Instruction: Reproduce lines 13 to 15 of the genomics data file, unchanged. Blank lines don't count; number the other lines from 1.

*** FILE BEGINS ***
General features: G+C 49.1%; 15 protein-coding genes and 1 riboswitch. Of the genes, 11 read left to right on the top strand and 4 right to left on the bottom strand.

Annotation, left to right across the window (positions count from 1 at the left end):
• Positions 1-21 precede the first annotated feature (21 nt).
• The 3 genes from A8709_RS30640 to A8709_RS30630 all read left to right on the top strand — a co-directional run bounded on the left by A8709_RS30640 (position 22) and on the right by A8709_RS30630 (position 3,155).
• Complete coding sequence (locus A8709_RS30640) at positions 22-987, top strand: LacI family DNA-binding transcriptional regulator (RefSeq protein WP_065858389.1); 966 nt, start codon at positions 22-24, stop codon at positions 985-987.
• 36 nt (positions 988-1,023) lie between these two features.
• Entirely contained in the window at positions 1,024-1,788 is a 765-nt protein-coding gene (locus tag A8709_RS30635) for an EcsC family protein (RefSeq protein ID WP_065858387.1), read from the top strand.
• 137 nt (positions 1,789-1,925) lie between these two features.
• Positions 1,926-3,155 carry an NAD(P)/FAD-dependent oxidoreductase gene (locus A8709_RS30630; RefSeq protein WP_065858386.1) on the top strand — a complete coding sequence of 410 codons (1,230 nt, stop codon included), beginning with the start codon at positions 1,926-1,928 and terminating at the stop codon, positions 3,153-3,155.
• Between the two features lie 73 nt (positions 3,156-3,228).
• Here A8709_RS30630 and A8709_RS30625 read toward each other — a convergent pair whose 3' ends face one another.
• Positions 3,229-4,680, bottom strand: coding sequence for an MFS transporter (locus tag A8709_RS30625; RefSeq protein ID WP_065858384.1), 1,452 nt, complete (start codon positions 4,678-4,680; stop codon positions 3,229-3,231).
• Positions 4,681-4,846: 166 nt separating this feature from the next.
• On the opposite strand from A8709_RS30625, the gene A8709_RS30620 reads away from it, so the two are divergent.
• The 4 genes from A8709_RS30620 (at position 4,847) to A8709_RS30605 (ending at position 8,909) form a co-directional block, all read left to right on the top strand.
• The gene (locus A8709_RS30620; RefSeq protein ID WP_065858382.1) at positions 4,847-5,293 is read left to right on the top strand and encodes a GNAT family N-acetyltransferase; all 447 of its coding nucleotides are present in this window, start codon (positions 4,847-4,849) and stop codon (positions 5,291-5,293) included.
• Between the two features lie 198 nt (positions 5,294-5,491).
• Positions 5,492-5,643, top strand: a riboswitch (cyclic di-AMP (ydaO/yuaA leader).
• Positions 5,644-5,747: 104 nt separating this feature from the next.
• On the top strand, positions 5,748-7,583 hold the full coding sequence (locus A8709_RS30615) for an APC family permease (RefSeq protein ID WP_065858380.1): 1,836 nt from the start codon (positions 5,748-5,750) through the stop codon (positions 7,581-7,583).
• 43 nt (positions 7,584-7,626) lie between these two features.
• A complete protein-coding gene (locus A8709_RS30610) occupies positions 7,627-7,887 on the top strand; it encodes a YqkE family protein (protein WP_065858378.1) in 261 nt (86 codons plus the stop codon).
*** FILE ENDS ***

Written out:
• Positions 4,681-4,846: 166 nt separating this feature from the next.
• On the opposite strand from A8709_RS30625, the gene A8709_RS30620 reads away from it, so the two are divergent.
• The 4 genes from A8709_RS30620 (at position 4,847) to A8709_RS30605 (ending at position 8,909) form a co-directional block, all read left to right on the top strand.